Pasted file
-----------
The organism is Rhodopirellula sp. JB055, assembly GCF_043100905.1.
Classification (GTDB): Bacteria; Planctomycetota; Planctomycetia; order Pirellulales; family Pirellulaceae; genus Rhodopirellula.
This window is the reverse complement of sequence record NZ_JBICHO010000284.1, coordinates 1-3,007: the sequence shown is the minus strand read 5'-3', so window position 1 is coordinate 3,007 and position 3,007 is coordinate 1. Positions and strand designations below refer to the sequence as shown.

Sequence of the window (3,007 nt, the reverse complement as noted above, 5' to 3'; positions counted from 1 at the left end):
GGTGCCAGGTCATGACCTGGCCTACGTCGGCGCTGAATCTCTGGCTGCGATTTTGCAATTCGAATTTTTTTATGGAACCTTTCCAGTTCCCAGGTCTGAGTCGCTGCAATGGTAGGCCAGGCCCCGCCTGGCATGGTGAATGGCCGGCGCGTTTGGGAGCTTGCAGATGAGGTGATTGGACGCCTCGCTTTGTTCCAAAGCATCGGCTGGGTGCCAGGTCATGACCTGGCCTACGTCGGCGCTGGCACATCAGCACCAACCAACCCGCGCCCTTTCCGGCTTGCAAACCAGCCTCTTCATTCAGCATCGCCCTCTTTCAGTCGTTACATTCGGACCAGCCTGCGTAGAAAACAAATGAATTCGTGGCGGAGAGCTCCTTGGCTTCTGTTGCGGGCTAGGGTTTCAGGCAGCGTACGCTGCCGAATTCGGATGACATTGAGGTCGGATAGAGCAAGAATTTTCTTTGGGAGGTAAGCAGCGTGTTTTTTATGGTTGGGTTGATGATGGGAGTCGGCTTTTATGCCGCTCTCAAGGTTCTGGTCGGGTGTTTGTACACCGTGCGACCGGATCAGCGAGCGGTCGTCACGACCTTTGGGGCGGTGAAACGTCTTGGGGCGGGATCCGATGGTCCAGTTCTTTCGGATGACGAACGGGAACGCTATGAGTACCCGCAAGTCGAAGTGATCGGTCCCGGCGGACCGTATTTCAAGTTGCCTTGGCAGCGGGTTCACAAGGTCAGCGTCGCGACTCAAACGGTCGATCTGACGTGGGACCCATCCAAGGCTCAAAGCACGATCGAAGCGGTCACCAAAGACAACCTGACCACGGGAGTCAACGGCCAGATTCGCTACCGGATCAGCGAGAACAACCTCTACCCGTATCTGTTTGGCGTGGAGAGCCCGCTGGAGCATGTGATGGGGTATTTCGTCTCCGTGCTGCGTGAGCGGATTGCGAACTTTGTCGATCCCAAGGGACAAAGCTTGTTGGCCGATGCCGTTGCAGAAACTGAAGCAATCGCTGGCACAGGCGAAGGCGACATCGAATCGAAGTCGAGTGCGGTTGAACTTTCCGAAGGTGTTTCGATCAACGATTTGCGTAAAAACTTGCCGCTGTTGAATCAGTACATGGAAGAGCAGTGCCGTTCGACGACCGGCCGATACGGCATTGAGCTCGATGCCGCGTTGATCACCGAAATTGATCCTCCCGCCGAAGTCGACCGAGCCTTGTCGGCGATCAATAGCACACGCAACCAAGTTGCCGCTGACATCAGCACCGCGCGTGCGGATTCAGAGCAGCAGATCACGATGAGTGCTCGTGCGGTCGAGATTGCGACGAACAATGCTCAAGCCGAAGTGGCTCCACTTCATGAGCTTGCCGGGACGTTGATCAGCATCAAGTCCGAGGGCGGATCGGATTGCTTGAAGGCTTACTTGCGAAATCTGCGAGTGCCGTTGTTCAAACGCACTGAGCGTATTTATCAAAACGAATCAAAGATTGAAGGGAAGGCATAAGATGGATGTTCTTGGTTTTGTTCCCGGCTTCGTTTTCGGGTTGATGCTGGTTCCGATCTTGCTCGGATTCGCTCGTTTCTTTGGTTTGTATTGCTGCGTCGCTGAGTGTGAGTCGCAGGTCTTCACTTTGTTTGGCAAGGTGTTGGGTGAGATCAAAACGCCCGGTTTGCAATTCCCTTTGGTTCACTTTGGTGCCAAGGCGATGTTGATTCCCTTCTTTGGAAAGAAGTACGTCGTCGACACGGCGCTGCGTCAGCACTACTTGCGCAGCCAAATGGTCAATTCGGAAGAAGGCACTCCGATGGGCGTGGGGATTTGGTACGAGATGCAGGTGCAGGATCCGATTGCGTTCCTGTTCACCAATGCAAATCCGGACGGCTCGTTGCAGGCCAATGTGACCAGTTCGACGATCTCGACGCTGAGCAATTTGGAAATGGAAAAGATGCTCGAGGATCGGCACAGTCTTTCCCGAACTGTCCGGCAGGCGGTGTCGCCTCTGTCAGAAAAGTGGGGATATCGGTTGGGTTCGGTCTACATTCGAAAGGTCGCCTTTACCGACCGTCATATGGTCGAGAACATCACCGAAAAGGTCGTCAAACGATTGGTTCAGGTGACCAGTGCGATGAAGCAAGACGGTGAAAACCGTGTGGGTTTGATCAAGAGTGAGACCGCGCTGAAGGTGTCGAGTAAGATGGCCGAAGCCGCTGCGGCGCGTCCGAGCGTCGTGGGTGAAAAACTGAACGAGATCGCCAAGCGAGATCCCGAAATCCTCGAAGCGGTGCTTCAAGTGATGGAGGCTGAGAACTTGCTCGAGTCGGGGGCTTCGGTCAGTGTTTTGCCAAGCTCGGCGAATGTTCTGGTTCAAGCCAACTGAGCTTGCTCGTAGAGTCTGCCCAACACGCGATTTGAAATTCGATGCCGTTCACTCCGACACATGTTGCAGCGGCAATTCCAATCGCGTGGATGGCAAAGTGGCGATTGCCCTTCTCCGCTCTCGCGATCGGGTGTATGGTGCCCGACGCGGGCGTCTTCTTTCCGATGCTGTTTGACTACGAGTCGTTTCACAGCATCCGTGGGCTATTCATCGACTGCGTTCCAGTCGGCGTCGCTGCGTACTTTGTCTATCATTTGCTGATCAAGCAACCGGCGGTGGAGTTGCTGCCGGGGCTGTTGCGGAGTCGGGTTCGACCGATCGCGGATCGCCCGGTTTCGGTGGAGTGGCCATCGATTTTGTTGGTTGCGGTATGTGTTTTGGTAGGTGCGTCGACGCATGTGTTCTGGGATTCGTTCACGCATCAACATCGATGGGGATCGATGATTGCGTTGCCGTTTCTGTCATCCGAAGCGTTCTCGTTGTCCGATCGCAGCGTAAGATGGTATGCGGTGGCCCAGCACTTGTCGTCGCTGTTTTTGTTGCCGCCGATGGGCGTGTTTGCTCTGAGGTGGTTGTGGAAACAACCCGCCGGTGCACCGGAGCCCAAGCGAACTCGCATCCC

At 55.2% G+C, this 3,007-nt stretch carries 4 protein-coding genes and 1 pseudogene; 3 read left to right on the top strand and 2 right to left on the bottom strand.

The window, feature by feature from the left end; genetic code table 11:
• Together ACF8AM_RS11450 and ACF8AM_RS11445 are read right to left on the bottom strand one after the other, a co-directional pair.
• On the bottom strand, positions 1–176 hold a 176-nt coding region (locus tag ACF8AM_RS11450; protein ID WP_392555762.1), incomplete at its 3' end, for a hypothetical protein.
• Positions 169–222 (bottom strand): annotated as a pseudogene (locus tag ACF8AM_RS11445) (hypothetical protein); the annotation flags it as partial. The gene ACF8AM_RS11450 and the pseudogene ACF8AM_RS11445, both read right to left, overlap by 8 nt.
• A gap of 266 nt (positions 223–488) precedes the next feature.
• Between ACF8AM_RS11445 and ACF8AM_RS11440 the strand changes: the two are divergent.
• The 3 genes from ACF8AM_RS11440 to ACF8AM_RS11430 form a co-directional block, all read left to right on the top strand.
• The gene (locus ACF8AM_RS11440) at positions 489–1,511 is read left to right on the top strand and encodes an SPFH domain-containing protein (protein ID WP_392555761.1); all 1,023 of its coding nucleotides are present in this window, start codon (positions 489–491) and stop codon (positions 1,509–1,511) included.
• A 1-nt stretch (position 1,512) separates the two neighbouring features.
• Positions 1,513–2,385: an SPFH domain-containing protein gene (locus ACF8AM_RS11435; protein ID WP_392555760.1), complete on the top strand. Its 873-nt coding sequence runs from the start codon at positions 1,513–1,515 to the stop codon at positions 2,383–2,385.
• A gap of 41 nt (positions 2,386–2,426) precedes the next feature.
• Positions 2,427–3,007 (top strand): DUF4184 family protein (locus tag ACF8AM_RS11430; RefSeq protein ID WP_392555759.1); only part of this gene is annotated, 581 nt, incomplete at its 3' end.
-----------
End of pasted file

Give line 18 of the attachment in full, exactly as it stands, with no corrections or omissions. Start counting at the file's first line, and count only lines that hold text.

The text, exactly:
• Positions 2,427–3,007 (top strand): DUF4184 family protein (locus tag ACF8AM_RS11430; RefSeq protein ID WP_392555759.1); only part of this gene is annotated, 581 nt, incomplete at its 3' end.